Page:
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There are 8-byte signed or unsigned integers that cannot be represented as a double-precision floating point. For instance, the range of 64-bit unsigned integers is from 0 to $2^{64}-1$. This is a total of $2^{64}=18446744073709551616$, the maximum possible for a 64-bit value. Signed integers represent a different range, but the total number of integers ...


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If now it's “Wednesday, 4pm”, then $16$ hours ago it was “Wednesday, 0:00”. Thus the problem is to know what hour it is $47^{74}+16$ hours after “Wed, 0:00”. This is obviously solved by computing the remainder of $47^{74}+16$ divided by $24$; since $47$ is coprime with $24$ and $\varphi(24)=8$, from Fermat-Euler we can say $$ 47^{8}\equiv 1\pmod{24} $$ ...


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If the cycle is $abcd$, where $a,b,c,d$ are vertices of the graph, the possible coloring patterns are $xyxy$, $xyxz$, $xyzy$, $xyzw$ where $x,y,z,w$ are different colors. (Of course if you only have $\lambda=2 \text{ or } 3$ colors available, not all these patterns are achievable.) For the first pattern, choose a color for $x$, choose a color for $y$. This ...


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Suppose the vertices of the cycle are $w$, $x$, $y$, and $z$, in that order. You can choose a color for $w$ in $\lambda$ different ways. After choosing the color for $w$, you can choose a color for $x$ in $\lambda-1$ different ways. Now you have two possible choices for $y$: color it the same as $w$ (in 1 way), or color it a different color than $w$ (in ...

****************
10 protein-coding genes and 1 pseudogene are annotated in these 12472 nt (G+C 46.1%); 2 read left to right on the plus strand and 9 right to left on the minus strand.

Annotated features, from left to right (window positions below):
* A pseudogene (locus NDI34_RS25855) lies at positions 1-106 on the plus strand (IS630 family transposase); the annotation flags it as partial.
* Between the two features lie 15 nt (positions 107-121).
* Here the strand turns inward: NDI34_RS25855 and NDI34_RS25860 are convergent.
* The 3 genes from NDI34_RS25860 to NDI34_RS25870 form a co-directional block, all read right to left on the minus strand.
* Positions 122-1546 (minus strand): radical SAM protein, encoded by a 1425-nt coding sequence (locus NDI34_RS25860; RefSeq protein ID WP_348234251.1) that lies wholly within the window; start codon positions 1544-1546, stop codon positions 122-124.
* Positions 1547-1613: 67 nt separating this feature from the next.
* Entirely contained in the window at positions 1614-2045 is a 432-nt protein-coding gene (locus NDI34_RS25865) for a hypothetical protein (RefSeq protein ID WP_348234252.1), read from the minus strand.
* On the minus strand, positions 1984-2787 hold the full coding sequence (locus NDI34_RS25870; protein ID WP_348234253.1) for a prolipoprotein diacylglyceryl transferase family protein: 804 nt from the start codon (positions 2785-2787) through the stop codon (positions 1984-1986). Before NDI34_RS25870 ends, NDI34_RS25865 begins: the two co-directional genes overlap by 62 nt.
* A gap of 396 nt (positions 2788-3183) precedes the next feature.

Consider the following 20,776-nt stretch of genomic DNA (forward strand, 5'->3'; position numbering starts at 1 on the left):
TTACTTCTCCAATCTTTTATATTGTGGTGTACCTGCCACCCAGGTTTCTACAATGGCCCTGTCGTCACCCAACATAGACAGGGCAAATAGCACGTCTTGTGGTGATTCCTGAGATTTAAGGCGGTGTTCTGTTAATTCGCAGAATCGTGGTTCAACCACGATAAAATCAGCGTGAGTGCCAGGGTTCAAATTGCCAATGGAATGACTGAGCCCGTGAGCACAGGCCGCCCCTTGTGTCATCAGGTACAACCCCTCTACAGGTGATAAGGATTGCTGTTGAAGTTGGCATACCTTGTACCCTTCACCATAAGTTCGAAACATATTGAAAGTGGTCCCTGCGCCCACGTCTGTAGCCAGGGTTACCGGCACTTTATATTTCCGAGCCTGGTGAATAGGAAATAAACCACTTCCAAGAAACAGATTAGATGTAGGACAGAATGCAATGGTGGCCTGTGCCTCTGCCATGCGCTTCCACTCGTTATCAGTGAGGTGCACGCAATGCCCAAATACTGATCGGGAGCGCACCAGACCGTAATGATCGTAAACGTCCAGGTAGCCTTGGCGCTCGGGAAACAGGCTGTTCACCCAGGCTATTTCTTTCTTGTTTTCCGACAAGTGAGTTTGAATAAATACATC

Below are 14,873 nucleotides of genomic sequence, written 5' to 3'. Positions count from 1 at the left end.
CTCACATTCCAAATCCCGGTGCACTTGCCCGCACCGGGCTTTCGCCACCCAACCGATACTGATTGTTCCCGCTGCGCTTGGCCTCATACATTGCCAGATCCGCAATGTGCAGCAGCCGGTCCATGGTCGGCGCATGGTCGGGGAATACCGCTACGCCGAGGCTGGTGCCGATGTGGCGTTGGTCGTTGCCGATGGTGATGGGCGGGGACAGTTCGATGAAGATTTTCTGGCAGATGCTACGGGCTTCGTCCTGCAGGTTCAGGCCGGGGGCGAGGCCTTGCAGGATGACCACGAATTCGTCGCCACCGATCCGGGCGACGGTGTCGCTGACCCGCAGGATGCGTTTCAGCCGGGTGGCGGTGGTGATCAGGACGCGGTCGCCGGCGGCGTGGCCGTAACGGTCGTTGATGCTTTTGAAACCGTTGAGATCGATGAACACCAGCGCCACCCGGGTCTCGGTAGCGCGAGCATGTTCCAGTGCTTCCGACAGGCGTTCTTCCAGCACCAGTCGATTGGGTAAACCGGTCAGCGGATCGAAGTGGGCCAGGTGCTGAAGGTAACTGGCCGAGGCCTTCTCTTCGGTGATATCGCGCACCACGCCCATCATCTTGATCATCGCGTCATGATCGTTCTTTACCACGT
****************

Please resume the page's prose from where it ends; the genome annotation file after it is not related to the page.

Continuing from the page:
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Definition of space-constructible functions goes like this: A function $f$ is space-constructible if there is a TM that, on input $1^n$, uses $\Theta(f(n)$ cells of the TM. There might be slightly different version of this definition, but the point is that you can prove that a function is space-constructible simply by constructing a multi-tape TM that ...


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Yes: $$ T(n)=O(n\log(n))\implies\lim_{n\to\infty}\frac{T(n)}{n\log(n)}=c\in\mathbb{R}\\ \lim_{n\to\infty}\frac{T(n)}{n^2}=\lim_{n\to\infty}\frac{T(n)}{n\log(n)}\frac{\log(n)}{n}=c*0=0\implies T(n)=o(n^2) $$


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As gmath shows, you can never take the logarithm of both sides in view of proving asymptotic estimates. More explicitly, you cannot deduce (say) $f = O(g)$ from $\log f = O(\log g)$. Stated differently, if $f = O(g)$ then it doesn't follow that $e^f = O(e^g)$. Even more simply, it is not the case that $e^{O(f)} = O(e^f)$. The root cause of this is the ...


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If you are in state $\{2,3,4\}$, on input $a$ you can go to $\{2,3\}$, because those are the only states reachable from states $2$, $3$, and $4$ on input $a$. Similarly, if you are in state $\{2,3,4\}$, on input $b$ you can go to $\{1,2,3\}$, because those are the states that can be reached in the NFA on input $b$ from $2$, $3$, and $4$.



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